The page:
Sports like football and baseball helped him cope, he says.

When he was about to start 10th grade in high school, Porcaro participated in a softball-throwing competition. He ended up throwing it from goalpost to goalpost.

“They pulled me from baseball and said, ‘You’re going to throw javelin now,’” he says. “At the time, I had no clue what it even was.”

The javelin throw is a track and field event. Essentially, the javelin is a spear that’s just over eight feet in length. Throwers run in a predetermined area to gain momentum immediately prior to throwing the javelin as far as they can. The men’s gold medal winner at the 2020 Beijing games threw 87.58 meters.

Almost as he began throwing, Porcaro found success in javelin. He was not only a natural thrower, he says, but he also quickly learned to love what he calls the meditative aspects of the sport combined with the need to continually push oneself towards improvement.

“Sure, you are competing against other people, but at the end of the day you’re competing against yourself — you get your personal best and the goal is just to do whatever you can to improve on that. I didn’t ever really get that in other sports.”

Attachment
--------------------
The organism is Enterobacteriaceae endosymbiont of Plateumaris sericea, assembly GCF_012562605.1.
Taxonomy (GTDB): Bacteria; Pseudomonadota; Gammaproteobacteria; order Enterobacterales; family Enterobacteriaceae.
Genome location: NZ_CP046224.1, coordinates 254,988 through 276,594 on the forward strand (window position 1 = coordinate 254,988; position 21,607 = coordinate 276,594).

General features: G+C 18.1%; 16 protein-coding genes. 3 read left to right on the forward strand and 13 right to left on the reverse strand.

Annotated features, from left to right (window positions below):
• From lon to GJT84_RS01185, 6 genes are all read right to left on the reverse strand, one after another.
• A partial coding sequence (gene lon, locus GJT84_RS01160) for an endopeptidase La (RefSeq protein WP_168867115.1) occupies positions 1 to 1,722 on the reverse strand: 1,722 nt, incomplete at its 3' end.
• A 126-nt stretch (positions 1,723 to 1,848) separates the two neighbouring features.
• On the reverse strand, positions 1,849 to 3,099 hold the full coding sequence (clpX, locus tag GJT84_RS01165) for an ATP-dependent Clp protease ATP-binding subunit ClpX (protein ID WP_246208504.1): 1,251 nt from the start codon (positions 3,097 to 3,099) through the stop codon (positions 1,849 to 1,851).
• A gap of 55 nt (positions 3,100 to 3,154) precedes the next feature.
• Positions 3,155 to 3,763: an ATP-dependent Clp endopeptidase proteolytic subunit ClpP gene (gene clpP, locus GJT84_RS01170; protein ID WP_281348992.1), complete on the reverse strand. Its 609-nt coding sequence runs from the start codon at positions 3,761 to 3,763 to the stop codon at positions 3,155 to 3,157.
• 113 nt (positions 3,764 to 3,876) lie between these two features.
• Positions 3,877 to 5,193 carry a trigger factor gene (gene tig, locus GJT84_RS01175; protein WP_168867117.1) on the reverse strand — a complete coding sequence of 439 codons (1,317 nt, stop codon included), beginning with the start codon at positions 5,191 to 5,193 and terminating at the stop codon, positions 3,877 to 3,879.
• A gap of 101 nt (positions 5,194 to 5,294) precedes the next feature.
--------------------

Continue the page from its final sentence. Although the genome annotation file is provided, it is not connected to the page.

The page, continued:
Porcaro racked up records at local, regional, and state levels, competed in national meets, and gained attention from college coaches. He spent two years after high school on a church mission before he picked up where he left off as a javelin thrower at Southern Utah University. 

As he did in high school, Porcaro pushed himself towards success — it didn’t take him long to break the school’s javelin throw record. But in his second season, he tore a ligament in his elbow, and had to have Tommy John surgery.

Still, quitting was never an option.

A 2012 video posted to YouTube that shows Porcaro setting Utah's state record for javelin throw.

Porcaro rehabbed and in his senior year, competed in the 2019 Toyota USATF National Championships and finished as the 16th best javelin thrower in the U.S. He qualified for the 2020 Olympic trials.

While training at OU for the trials (eventually delayed a year due to COVID), Porcaro ran into the school’s track coach who expressed interest in having him help the team’s javelin throwers. He agreed and has been doing it since.